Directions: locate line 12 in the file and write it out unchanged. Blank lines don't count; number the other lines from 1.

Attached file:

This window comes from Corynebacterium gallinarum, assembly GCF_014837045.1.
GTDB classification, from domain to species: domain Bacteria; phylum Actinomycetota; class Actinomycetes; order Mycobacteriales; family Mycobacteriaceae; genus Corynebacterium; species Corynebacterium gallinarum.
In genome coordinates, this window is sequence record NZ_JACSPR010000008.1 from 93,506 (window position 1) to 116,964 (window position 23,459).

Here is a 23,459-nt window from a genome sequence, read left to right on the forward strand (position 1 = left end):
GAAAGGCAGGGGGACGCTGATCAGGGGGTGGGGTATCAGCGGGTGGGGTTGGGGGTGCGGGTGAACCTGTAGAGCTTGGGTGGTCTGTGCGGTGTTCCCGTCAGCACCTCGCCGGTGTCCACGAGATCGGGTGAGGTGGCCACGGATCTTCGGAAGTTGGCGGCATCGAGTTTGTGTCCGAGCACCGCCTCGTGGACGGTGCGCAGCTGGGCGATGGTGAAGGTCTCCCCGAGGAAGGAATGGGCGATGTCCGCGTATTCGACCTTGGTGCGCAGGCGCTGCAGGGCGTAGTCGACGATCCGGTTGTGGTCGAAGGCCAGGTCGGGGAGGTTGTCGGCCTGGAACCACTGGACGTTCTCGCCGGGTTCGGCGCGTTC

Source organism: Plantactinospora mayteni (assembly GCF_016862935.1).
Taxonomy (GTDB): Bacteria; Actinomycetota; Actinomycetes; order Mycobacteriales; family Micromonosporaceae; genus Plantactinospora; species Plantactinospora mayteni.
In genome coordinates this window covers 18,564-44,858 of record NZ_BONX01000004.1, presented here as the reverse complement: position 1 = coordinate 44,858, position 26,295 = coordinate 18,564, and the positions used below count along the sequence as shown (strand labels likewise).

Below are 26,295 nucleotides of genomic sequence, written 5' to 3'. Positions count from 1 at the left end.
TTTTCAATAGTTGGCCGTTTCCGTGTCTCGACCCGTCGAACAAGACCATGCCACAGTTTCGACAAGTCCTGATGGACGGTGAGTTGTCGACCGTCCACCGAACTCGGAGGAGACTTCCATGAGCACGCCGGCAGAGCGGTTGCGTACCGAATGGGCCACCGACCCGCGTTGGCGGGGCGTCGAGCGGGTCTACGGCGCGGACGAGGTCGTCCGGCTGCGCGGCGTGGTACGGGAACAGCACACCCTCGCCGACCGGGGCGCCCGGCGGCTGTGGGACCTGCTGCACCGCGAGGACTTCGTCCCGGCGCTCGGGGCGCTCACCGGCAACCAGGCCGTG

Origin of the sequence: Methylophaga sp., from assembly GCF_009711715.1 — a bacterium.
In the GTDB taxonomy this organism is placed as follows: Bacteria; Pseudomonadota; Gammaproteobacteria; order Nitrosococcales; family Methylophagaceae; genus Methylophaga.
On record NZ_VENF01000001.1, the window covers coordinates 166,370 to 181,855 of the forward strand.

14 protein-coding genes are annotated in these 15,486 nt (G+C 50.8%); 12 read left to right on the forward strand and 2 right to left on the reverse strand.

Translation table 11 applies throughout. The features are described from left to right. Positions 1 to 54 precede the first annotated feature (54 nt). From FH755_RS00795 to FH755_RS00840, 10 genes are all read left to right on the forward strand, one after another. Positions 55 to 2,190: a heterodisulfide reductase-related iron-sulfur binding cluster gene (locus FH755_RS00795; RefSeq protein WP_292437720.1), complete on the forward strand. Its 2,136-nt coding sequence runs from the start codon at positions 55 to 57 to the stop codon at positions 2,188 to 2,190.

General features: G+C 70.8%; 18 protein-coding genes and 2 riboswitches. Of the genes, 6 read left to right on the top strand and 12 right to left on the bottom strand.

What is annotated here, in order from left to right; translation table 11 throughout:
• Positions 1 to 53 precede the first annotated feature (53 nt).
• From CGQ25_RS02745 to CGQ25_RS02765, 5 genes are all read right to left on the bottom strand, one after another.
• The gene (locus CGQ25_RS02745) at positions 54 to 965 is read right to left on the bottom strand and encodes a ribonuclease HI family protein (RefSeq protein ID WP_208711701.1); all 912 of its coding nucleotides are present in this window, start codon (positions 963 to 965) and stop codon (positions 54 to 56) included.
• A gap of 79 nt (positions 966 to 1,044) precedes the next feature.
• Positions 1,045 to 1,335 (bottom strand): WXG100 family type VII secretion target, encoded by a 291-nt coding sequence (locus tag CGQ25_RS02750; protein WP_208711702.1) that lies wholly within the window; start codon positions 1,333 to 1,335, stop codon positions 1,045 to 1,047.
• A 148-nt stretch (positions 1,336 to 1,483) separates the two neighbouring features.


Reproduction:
In the GTDB taxonomy this organism is placed as follows: Bacteria; Pseudomonadota; Gammaproteobacteria; order Nitrosococcales; family Methylophagaceae; genus Methylophaga.